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The Two-Way
3:12 pm
Mon July 7, 2014

Bahrain Asks U.S. Diplomat To Leave Over Meeting With Shiite Group

Originally published on Mon July 7, 2014 2:12 pm

Bahrain's Foreign Ministry has said a top U.S. diplomat "is unwelcome and should immediately leave the country."

Assistant Secretary of State Tom Malinowski oversees democracy, human rights and labor issues. On Sunday, he met with Al Wifaq, a Shiite opposition group. Bahrain's Foreign Ministry said the meeting was "indicative of an approach which discriminates amongst the people of this one nation."

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Men In America
3:04 pm
Mon July 7, 2014

Teen Tries To Be The Parent His Own Dad Never Was

Marvin Ramos, now 18, was overwhelmed when his daughter, Hailey, was born. But now he says he's determined to be the best father he can be. "I haven't run away," he says, "and I never want to."
Marvin Ramos Courtesy of WNYC

Originally published on Mon July 7, 2014 5:40 pm

This story is part of All Things Considered's "Men in America" series.

Marvin Ramos found out he was going to be a father when his girlfriend, Stephanie, called him during a basketball game. He says he sat down on a bench and looked up at the sky. He was 16. Stephanie was 19.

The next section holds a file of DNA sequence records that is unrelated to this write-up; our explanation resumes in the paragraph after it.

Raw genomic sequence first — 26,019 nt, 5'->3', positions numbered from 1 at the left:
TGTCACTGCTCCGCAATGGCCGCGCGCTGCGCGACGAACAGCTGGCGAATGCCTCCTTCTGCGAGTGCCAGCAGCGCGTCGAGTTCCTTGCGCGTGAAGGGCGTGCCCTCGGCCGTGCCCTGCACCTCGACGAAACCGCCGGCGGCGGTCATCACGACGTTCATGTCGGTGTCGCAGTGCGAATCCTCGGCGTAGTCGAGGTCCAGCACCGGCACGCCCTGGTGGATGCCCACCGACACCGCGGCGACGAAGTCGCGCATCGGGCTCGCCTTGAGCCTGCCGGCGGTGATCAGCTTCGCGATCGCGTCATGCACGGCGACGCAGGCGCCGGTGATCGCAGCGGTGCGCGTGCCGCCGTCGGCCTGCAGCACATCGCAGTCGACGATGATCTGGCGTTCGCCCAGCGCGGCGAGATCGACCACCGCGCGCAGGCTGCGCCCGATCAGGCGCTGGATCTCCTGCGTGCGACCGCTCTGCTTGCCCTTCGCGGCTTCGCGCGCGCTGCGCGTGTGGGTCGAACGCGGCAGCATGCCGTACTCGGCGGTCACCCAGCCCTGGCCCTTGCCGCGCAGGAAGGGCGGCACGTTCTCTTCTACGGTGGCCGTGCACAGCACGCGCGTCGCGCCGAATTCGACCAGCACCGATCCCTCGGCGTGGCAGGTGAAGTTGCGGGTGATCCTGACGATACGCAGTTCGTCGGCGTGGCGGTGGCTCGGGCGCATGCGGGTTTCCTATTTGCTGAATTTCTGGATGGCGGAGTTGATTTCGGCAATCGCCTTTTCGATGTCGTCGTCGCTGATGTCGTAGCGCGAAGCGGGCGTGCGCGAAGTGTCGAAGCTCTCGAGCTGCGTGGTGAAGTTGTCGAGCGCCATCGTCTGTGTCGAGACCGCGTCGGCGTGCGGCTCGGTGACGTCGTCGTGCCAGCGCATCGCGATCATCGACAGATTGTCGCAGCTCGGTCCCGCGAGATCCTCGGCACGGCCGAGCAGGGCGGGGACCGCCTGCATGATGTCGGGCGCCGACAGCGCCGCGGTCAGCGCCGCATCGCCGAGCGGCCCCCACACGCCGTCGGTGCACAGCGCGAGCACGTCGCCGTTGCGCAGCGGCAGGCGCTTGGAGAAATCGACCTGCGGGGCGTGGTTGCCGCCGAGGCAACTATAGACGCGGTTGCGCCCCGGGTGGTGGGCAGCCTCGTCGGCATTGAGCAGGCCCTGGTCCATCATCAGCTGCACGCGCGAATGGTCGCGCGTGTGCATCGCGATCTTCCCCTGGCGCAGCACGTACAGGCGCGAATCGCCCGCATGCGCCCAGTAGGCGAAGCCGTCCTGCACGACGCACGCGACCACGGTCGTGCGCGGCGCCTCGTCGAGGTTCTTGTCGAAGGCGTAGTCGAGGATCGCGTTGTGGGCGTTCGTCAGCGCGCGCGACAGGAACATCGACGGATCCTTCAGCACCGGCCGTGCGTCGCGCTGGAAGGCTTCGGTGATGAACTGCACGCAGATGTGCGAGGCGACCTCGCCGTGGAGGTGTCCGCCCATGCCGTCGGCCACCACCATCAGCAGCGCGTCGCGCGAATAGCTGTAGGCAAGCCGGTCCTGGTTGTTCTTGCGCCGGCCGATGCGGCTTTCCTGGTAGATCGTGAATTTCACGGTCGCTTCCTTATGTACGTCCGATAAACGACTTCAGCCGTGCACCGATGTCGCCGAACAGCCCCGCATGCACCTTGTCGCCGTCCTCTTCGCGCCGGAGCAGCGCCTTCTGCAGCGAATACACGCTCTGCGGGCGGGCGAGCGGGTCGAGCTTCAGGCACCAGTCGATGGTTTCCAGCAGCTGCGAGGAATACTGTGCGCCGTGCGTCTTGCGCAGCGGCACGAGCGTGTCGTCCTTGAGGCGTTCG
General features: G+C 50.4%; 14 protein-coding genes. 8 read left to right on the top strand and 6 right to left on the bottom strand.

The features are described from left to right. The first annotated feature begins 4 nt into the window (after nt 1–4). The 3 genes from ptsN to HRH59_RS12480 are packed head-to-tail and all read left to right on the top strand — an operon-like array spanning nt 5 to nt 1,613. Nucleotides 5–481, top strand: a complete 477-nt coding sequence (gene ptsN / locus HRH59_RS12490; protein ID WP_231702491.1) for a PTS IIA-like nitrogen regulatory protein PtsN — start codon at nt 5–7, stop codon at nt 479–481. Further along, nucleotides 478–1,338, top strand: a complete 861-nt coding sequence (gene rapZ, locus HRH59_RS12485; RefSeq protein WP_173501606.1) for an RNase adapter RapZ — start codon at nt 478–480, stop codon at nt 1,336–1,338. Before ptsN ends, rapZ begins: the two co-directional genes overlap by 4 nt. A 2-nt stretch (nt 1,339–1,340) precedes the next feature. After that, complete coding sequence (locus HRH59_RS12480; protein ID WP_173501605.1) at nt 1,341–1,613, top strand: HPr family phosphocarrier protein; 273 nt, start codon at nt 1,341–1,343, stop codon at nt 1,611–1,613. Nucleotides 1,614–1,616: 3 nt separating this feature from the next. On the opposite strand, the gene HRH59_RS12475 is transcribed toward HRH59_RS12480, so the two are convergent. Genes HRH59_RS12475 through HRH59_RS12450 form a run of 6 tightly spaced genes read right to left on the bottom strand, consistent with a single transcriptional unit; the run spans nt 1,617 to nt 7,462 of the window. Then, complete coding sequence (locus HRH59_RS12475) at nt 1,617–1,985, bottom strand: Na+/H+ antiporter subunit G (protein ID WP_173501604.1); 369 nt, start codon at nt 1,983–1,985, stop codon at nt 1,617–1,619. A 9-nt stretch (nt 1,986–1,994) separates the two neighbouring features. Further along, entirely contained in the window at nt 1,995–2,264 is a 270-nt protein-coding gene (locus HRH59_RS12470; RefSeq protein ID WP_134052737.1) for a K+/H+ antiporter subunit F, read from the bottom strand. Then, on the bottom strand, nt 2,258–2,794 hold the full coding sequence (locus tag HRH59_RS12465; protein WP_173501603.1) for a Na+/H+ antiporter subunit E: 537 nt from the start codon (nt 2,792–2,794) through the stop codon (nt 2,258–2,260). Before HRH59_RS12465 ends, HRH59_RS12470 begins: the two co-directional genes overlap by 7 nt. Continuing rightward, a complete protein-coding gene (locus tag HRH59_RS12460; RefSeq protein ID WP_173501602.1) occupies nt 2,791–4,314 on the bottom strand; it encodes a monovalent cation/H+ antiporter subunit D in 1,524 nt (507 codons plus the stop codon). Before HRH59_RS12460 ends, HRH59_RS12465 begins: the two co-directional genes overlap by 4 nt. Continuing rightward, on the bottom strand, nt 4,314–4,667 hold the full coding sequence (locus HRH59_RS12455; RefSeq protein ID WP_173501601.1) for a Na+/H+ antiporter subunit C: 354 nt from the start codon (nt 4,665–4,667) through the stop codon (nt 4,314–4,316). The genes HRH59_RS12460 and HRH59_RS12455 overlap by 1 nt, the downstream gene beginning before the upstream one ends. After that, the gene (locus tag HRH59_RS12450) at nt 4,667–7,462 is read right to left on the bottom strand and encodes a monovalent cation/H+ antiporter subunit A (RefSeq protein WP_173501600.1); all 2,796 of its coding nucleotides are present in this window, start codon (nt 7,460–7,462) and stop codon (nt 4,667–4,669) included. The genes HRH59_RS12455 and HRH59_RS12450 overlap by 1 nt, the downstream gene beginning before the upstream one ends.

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The Salt
1:41 pm
Mon July 7, 2014

Couple Revives Lost Moroccan Fig Liquor, One Bottle At A Time

Bottles of mahia in the Nahmias et Fils distillery.
Alex Schmidt for NPR

Originally published on Mon July 7, 2014 4:56 pm

Before the crowds descend on the Whisky Jewbilee, a kosher alcohol tasting event in Manhattan, David and Dorit Nahmias stand behind their vendor table, getting psyched up.

"This is like the big game," Dorit Nahmias says.

Events like these are a key tool for getting the word out about their tiny distillery, and the Nahmiases attend half a dozen of them per year. The product they're trying to sell is one few people have heard of: mahia. Dorit rehearses her pitch:

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All Tech Considered
1:20 pm
Mon July 7, 2014

From Pen And Paper To 3-D, Look Who's Challenging Google Maps

A 3-D map of London by Nokia's mapping division, called Here.
Here

Originally published on Tue July 8, 2014 6:47 am

When it comes to creating a digital map of the world, you may think of Google workers driving around in high-tech cars mounted with cameras — snapping photos of everything.

But Robert Scott walks the streets of London jotting down address numbers with nothing more than a pen and a piece of paper.